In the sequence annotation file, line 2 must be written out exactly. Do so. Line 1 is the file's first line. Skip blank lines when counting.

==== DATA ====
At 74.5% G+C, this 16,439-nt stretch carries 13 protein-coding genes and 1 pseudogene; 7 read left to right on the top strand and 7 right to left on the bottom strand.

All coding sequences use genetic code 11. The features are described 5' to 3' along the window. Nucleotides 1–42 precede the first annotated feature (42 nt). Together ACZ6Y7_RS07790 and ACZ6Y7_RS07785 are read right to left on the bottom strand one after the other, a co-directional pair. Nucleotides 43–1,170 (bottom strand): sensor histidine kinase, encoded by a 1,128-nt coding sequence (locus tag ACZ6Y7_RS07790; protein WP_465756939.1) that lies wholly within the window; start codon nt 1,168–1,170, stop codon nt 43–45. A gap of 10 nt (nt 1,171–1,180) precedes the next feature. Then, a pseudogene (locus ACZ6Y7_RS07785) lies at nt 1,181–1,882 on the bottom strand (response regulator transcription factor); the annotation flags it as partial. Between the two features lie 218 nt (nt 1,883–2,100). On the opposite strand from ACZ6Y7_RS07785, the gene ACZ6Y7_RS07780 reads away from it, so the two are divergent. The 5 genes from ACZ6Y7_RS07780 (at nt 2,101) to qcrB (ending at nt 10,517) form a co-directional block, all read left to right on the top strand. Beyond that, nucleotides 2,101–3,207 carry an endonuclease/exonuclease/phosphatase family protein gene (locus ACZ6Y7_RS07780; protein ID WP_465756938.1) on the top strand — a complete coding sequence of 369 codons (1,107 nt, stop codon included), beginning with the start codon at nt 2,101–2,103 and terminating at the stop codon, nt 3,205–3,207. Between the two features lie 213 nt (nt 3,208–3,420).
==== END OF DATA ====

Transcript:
All coding sequences use genetic code 11. The features are described 5' to 3' along the window. Nucleotides 1–42 precede the first annotated feature (42 nt). Together ACZ6Y7_RS07790 and ACZ6Y7_RS07785 are read right to left on the bottom strand one after the other, a co-directional pair. Nucleotides 43–1,170 (bottom strand): sensor histidine kinase, encoded by a 1,128-nt coding sequence (locus tag ACZ6Y7_RS07790; protein WP_465756939.1) that lies wholly within the window; start codon nt 1,168–1,170, stop codon nt 43–45. A gap of 10 nt (nt 1,171–1,180) precedes the next feature. Then, a pseudogene (locus ACZ6Y7_RS07785) lies at nt 1,181–1,882 on the bottom strand (response regulator transcription factor); the annotation flags it as partial. Between the two features lie 218 nt (nt 1,883–2,100). On the opposite strand from ACZ6Y7_RS07785, the gene ACZ6Y7_RS07780 reads away from it, so the two are divergent. The 5 genes from ACZ6Y7_RS07780 (at nt 2,101) to qcrB (ending at nt 10,517) form a co-directional block, all read left to right on the top strand. Beyond that, nucleotides 2,101–3,207 carry an endonuclease/exonuclease/phosphatase family protein gene (locus ACZ6Y7_RS07780; protein ID WP_465756938.1) on the top strand — a complete coding sequence of 369 codons (1,107 nt, stop codon included), beginning with the start codon at nt 2,101–2,103 and terminating at the stop codon, nt 3,205–3,207. Between the two features lie 213 nt (nt 3,208–3,420).